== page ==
In a larger essay which bemoans the rise of image culture, Christine Rosen goes after Photoshop and its users in The New Atlantis, a right-leaning journal concerned with the intersection of technology and cultural values. According to Rosen, the software “democratizes the ability to commit fraud,” corrupting its users by giving them easy access to the tools of reality manipulation. She writes:
Photoshop has introduced a new fecklessness into our relationship with the image. We tend to lose respect for things we can manipulate. And when we can so readily manipulate images–even images of presidents or loved ones–we contribute to the decline of respect for what the image represents…
Worrying about photographic fakery isn’t new, of course — as Rosen herself notes, Susan Sontag inveighed against manipulated images in her 1977 work On Photography, and Rosen takes her point that images have been manipulated prior to the age of digitization. Here, however, Rosen’s concern with digital manipulation focuses less on the ability of people to deceive others with altered photos than on the ability of Photoshop to propel its users towards a general irreverence towards the real. This is an interesting inversion of the point that Bob Stein makes in a recent post; namely, that we have less respect for digitally manipulated images than ones which are “real.”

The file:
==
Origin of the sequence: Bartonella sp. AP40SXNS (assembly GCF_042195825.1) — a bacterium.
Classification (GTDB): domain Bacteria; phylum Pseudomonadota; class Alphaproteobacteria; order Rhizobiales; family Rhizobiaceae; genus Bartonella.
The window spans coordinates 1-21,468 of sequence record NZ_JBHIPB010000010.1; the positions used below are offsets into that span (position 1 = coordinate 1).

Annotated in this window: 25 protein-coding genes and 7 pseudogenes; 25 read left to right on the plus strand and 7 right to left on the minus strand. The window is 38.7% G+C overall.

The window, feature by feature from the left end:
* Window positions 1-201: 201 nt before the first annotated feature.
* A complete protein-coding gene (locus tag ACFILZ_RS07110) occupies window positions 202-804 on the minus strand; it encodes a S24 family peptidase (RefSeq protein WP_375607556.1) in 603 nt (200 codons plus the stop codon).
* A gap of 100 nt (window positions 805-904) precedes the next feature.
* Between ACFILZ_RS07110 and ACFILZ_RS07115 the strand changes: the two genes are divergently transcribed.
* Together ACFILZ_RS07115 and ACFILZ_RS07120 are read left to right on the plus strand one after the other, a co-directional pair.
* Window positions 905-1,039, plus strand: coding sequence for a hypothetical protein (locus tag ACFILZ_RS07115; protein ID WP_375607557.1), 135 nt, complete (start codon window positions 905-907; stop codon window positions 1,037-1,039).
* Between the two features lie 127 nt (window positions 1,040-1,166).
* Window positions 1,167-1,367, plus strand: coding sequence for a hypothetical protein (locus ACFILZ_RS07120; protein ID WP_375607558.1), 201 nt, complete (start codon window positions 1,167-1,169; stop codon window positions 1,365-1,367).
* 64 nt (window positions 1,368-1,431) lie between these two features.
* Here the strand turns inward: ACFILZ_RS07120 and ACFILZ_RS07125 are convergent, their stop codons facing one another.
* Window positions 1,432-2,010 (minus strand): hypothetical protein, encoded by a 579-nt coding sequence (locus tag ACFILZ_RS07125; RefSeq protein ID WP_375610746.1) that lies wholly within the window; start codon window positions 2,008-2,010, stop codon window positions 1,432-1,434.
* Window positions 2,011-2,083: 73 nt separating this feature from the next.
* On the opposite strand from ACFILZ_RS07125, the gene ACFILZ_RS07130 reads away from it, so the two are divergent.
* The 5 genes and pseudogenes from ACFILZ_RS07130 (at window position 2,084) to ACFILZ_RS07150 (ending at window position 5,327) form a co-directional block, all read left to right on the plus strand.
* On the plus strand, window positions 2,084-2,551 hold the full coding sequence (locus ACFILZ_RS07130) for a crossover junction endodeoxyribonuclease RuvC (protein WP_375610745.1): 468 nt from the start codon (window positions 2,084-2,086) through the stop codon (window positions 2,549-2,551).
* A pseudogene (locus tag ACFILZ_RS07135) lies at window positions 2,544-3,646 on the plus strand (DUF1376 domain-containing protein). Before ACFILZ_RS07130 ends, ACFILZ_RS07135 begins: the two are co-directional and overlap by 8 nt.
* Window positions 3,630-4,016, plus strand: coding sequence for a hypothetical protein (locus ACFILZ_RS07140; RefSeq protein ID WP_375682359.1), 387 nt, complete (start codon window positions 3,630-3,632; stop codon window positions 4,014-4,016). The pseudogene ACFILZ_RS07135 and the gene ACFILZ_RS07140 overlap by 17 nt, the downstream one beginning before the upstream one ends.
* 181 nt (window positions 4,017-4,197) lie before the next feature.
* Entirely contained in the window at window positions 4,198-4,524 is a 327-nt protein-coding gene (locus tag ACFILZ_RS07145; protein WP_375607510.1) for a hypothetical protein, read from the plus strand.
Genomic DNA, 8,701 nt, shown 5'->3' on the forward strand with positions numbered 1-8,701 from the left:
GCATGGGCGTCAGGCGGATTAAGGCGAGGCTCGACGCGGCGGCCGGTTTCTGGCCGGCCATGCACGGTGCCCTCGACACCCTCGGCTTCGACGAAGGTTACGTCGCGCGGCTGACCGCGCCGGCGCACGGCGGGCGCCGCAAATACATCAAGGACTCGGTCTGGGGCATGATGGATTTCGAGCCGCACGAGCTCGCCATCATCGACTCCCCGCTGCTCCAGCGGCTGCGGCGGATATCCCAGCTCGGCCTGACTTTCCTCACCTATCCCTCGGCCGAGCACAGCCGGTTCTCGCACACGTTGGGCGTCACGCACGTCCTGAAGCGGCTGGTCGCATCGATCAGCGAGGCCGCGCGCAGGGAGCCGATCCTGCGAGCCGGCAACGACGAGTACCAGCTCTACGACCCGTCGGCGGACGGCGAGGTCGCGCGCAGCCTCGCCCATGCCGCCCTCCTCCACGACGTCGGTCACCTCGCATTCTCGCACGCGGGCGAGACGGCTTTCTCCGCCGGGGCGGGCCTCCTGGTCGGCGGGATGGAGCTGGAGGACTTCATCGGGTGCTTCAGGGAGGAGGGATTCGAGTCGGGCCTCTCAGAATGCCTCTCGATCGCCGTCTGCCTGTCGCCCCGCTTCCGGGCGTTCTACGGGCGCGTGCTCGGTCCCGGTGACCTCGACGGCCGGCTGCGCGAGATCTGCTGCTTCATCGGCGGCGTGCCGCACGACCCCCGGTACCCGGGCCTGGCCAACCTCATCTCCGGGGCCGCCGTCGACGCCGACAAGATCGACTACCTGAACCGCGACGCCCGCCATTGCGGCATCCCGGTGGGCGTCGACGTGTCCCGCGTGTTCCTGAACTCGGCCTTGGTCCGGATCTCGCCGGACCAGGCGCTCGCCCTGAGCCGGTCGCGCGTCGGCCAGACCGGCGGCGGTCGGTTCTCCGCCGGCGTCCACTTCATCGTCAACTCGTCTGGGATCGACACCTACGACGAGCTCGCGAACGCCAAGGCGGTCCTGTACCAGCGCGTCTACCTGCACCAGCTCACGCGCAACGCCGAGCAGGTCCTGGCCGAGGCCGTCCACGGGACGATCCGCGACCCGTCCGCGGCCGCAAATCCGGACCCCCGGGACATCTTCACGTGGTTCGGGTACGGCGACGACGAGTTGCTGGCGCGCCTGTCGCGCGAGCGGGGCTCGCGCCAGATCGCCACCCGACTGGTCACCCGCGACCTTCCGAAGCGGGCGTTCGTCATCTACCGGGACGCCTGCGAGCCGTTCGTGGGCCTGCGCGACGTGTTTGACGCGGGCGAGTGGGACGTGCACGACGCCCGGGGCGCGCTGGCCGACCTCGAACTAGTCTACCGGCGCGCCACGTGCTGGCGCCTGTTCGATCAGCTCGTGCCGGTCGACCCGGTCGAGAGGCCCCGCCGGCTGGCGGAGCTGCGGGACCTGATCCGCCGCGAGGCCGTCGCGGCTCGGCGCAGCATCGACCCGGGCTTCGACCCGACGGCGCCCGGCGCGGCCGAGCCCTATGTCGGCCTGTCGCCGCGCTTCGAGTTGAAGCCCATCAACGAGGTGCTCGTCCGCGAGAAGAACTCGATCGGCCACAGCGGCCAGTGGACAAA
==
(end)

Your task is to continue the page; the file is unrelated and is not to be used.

Later in the essay, Rosen suggests that some Photoshop images can be seen as the equivalent of today’s carnival sideshow:
“Photoshop contests” such as those found on the website Fark.com offer people the opportunity to create wacky and fantastic images that are then judged by others in cyberspace. This is an impulse that predates software and whose most enthusiastic American purveyor was, perhaps, P. T. Barnum. In the nineteenth century, Barnum barkered an infamous “mermaid woman” that was actually the moldering head of a monkey stitched onto the body of a fish. Photoshop allows us to employ pixels rather than taxidermy to achieve such fantasies, but the motivation for creating them is the same–they are a form of wish fulfillment and, at times, a vehicle for reinforcing our existing prejudices.
Looking at the Photoshop image above (which I pulled from the first Fark photoshop contest I came across), I can see the root of Rosen’s indignation: there is something offensive about the photo’s casual attitude toward an iconic image. But having seen similarly offensive editorial cartoons that riff on iconic phototographs, I’m not persuaded that Photoshop is the issue. It is true that without Photoshop this image would not have been made; indeed, as Rosen suggests, there is a Photoshop subculture on Fark that promotes the creation of absurd and often offensive images. But can we really make the argument that those who create these images become, in the process, less respectful of the reality they represent? I tend to resist such technological determinism: I would argue, against Rosen, that people manipulate images because they are already irreverent towards them — or, alternately, because they are cynical about the ability of images to represent truth.